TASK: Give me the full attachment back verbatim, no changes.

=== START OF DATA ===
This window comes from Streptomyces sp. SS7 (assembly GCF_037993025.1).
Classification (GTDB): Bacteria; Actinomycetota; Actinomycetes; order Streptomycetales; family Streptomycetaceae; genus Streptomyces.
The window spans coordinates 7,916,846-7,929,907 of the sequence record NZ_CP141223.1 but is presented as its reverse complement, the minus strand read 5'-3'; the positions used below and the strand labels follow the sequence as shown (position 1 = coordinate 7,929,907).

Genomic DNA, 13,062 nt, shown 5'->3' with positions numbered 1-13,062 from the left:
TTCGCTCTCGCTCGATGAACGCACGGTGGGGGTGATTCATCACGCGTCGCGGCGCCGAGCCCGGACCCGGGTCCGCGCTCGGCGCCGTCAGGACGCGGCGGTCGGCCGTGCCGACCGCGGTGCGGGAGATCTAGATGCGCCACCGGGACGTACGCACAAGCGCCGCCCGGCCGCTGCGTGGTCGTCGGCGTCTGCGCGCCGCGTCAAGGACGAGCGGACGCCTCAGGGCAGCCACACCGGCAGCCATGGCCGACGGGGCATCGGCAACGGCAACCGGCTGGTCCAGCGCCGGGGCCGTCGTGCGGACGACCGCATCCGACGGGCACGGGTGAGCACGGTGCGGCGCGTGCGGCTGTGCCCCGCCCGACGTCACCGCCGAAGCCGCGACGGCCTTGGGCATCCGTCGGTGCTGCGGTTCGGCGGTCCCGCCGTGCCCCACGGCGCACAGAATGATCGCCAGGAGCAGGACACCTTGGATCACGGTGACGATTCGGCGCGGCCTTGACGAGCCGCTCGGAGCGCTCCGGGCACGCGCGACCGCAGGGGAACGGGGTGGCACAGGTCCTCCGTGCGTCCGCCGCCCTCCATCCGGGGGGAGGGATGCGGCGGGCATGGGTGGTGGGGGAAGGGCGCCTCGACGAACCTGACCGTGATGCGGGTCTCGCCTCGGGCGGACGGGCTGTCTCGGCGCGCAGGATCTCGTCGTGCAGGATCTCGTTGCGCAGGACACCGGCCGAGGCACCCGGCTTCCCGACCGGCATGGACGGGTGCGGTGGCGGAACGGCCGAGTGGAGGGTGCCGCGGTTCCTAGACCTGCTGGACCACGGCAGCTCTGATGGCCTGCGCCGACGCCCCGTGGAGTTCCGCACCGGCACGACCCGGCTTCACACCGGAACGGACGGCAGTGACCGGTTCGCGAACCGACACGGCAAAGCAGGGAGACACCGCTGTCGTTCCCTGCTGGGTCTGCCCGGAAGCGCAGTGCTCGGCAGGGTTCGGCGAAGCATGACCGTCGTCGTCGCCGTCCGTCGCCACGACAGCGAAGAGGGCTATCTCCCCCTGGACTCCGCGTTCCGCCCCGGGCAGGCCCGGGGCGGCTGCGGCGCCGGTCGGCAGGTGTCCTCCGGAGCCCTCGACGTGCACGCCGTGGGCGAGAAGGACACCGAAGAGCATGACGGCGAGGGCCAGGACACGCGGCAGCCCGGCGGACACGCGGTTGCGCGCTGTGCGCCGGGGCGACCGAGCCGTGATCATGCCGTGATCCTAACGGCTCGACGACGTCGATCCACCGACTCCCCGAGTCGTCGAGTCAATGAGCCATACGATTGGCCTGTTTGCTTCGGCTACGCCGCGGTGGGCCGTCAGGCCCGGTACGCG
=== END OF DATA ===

This window comes from Streptomyces sp. SS7 (assembly GCF_037993025.1).
Classification (GTDB): Bacteria; Actinomycetota; Actinomycetes; order Streptomycetales; family Streptomycetaceae; genus Streptomyces.
The window spans coordinates 7,916,846-7,929,907 of the sequence record NZ_CP141223.1 but is presented as its reverse complement, the minus strand read 5'-3'; the positions used below and the strand labels follow the sequence as shown (position 1 = coordinate 7,929,907).

Genomic DNA, 13,062 nt, shown 5'->3' with positions numbered 1-13,062 from the left:
TTCGCTCTCGCTCGATGAACGCACGGTGGGGGTGATTCATCACGCGTCGCGGCGCCGAGCCCGGACCCGGGTCCGCGCTCGGCGCCGTCAGGACGCGGCGGTCGGCCGTGCCGACCGCGGTGCGGGAGATCTAGATGCGCCACCGGGACGTACGCACAAGCGCCGCCCGGCCGCTGCGTGGTCGTCGGCGTCTGCGCGCCGCGTCAAGGACGAGCGGACGCCTCAGGGCAGCCACACCGGCAGCCATGGCCGACGGGGCATCGGCAACGGCAACCGGCTGGTCCAGCGCCGGGGCCGTCGTGCGGACGACCGCATCCGACGGGCACGGGTGAGCACGGTGCGGCGCGTGCGGCTGTGCCCCGCCCGACGTCACCGCCGAAGCCGCGACGGCCTTGGGCATCCGTCGGTGCTGCGGTTCGGCGGTCCCGCCGTGCCCCACGGCGCACAGAATGATCGCCAGGAGCAGGACACCTTGGATCACGGTGACGATTCGGCGCGGCCTTGACGAGCCGCTCGGAGCGCTCCGGGCACGCGCGACCGCAGGGGAACGGGGTGGCACAGGTCCTCCGTGCGTCCGCCGCCCTCCATCCGGGGGGAGGGATGCGGCGGGCATGGGTGGTGGGGGAAGGGCGCCTCGACGAACCTGACCGTGATGCGGGTCTCGCCTCGGGCGGACGGGCTGTCTCGGCGCGCAGGATCTCGTCGTGCAGGATCTCGTTGCGCAGGACACCGGCCGAGGCACCCGGCTTCCCGACCGGCATGGACGGGTGCGGTGGCGGAACGGCCGAGTGGAGGGTGCCGCGGTTCCTAGACCTGCTGGACCACGGCAGCTCTGATGGCCTGCGCCGACGCCCCGTGGAGTTCCGCACCGGCACGACCCGGCTTCACACCGGAACGGACGGCAGTGACCGGTTCGCGAACCGACACGGCAAAGCAGGGAGACACCGCTGTCGTTCCCTGCTGGGTCTGCCCGGAAGCGCAGTGCTCGGCAGGGTTCGGCGAAGCATGACCGTCGTCGTCGCCGTCCGTCGCCACGACAGCGAAGAGGGCTATCTCCCCCTGGACTCCGCGTTCCGCCCCGGGCAGGCCCGGGGCGGCTGCGGCGCCGGTCGGCAGGTGTCCTCCGGAGCCCTCGACGTGCACGCCGTGGGCGAGAAGGACACCGAAGAGCATGACGGCGAGGGCCAGGACACGCGGCAGCCCGGCGGACACGCGGTTGCGCGCTGTGCGCCGGGGCGACCGAGCCGTGATCATGCCGTGATCCTAACGGCTCGACGACGTCGATCCACCGACTCCCCGAGTCGTCGAGTCAATGAGCCATACGATTGGCCTGTTTGCTTCGGCTACGCCGCGGTGGGCCGTCAGGCCCGGTACGCG